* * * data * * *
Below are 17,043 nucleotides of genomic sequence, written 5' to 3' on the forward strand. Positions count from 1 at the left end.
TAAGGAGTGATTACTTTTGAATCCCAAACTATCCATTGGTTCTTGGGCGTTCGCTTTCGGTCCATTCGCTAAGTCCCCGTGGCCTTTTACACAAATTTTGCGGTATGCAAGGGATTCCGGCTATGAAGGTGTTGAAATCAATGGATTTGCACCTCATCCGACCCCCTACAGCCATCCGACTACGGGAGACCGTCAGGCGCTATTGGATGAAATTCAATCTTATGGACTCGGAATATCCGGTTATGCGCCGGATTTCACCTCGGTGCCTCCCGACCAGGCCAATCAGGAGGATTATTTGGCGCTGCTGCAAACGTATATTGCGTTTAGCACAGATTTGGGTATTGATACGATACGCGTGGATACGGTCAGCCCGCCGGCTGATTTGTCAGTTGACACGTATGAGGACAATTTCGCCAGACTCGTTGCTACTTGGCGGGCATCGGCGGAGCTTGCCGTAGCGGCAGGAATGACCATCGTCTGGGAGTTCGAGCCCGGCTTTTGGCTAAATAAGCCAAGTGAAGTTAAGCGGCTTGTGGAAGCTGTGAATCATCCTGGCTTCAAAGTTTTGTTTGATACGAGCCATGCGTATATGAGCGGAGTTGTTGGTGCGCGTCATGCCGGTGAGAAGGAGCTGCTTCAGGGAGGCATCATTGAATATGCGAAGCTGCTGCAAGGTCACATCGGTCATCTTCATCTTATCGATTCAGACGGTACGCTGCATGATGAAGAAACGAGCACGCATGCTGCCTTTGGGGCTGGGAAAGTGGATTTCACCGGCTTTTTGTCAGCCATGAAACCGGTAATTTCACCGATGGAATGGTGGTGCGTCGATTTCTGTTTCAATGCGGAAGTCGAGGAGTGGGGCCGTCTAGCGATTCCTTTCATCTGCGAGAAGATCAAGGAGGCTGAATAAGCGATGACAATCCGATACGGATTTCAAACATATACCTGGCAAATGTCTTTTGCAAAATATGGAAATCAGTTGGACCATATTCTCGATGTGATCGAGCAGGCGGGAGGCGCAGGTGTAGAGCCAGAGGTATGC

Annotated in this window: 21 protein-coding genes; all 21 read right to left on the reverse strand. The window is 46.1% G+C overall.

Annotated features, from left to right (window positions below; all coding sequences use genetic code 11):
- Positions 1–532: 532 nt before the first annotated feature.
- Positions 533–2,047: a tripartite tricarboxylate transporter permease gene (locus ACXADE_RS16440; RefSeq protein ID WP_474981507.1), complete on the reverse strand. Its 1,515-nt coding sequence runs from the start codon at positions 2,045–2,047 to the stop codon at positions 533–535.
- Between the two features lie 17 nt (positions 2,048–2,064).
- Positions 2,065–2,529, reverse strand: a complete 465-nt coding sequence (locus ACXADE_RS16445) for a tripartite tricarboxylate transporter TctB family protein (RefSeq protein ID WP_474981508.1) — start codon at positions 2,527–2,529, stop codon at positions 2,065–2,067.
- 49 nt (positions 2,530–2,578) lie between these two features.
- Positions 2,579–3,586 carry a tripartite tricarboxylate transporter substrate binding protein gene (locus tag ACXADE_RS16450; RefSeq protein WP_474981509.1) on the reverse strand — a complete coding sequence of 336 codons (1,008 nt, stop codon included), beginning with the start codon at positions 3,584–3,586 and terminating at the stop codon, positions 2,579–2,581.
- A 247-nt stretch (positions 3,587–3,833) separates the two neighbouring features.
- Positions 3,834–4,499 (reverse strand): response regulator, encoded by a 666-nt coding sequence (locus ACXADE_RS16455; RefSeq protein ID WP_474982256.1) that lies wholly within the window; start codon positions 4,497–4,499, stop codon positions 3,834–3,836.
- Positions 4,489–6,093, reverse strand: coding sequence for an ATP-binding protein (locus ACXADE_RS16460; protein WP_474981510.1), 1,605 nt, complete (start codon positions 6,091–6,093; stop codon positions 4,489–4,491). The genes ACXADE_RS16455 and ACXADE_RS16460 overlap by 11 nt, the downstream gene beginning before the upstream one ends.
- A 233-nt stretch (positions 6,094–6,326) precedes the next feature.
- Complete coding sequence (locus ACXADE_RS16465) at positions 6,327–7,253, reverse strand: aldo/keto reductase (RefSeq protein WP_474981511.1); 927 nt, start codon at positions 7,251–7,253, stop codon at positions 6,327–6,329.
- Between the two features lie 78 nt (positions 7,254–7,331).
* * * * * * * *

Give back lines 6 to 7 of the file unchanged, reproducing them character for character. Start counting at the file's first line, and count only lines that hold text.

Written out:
- Positions 533–2,047: a tripartite tricarboxylate transporter permease gene (locus ACXADE_RS16440; RefSeq protein ID WP_474981507.1), complete on the reverse strand. Its 1,515-nt coding sequence runs from the start codon at positions 2,045–2,047 to the stop codon at positions 533–535.
- Between the two features lie 17 nt (positions 2,048–2,064).